Digital Asset Planning
By Cody Ross Esq., Intern for
AnnMichelle G. Hart, Esq.
April 30, 2021
There is often an aspect of estate planning that gets overlooked, the digital asset. In today’s modern and technology driven world, the digital asset is an extremely important asset and one that needs to be a part of anyone’s estate plan. A digital asset is any property that someone owns that does not have a physical form or is accessible through the internet. Examples include emails, photographs and videos saved online, any documents or data saved on a computer or cloud-based server, and investment accounts and cryptocurrencies.
Many forget to include these assets in their estate plans. Without including digital assets in your estate plan, these assets may be lost forever. Even if they are not lost, your family may have an incredibly difficult and stressful time attempting to access your accounts. This comes from the rise of different national and state level data privacy laws. Online service providers are also hesitant to provide a deceased person’s information, even to family members, when there was not consent to share such information.
The two main federal laws that hinder family members from accessing someone’s digital assets after death are the Stored Communications Act (SCA) and the Computer Fraud and Abuse Act (CFAA). These acts make it illegal for someone to access accessing someone’s computer or electronic communications without that person’s consent. This can include even if the person attempting to access the information was provided with the password. Because of these laws, service providers do not want to provide information because they may become liable for the illegal access.
Service providers also have similar provisions in the Terms of Service that users must accept prior to accessing the services. Many of these Terms of Service prohibit third party access to the information, even if that third party was given the account login information. Between the Terms of Service and both the SCA and CFAA, it becomes extremely difficult, if not impossible, for family members to access someone’s digital assets after death, even with the login information.
Luckily, many states, Washington included, have adopted their own laws to address these challenges to family members. Under Washington’s Uniform Fiduciary Access to Digital Assets Act, the representative of a person’s estate is given much more power to access a person’s digital assets. Under the Act, a person can either use the online service provider’s process to designate someone to access the digital assets after their death or nominate someone in their will to access the digital assets (if there is not an online process or if they elect to not use it). Under either path, the person’s decision overrides the Terms of Service of the service provider and allows for the digital assets to be accessed. People are even able to elect what information and assets they want to be disclosed while informing the service provider of the information that they want to be kept private.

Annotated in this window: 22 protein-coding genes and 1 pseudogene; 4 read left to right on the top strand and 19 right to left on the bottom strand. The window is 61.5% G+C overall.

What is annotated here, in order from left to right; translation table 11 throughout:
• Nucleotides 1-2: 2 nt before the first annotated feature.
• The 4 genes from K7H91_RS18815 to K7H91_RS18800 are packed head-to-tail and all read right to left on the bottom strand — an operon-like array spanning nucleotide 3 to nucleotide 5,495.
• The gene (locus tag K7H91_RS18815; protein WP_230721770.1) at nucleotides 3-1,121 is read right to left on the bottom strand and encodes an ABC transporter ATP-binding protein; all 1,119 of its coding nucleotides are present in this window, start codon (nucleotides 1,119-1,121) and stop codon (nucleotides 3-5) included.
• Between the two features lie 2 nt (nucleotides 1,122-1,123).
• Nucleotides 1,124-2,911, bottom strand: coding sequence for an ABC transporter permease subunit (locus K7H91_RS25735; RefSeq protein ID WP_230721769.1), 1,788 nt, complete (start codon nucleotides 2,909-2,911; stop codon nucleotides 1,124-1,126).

With the importance of these digital assets, and the various challenges that representatives and family members can face in accessing digital assets, it is important to include your digital assets in your estate plan. By including these assets in your estate plan, it gives your representative and family members the standing necessary to challenge for access to those assets in case the service provider does not want to provide such information. Without such planning and standing, your assets may be lost forever.
There are four main steps that you can take to include your digital assets in your estate plan. The first step is to make a list of all of your digital assets. Again, this includes everything from bank accounts and emails to photographs and personal videos. Having this list leads into the second step, which is to understand your assets. Some assets are monetary in nature (such as bank and investment accounts) and some are sentimental in nature (such as the photographs). By having your list and understanding of your assets, it helps you identify who you want to receive each asset.
The third step is to consistently backup all of your digital assets in both a cloud-based server and on your own computer. By having two different areas where you backup your assets, it allows easier access to your family members in case one of those areas becomes inaccessible or broken. The last step is to provide access to your digital assets in your estate plan. By listing your digital assets in your estate plan, it allows for your representative to be able to access them under Washington law. Providing access to your digital assets also includes writing down all of your assets (from your list) and including all of your passwords and necessary login information. This will make it especially easy for your family members to access your information and ensure that your legacy stays intact.
Estate planning is always something that is difficult and takes time. By consulting with an educated and experienced estate planning attorney, you will be able to ensure that your final wishes are respected, and your legacy will be preserved. Those becomes even more true with digital assets. An estate planning attorney will ensure that your digital assets are not forgotten, and your estate stays whole.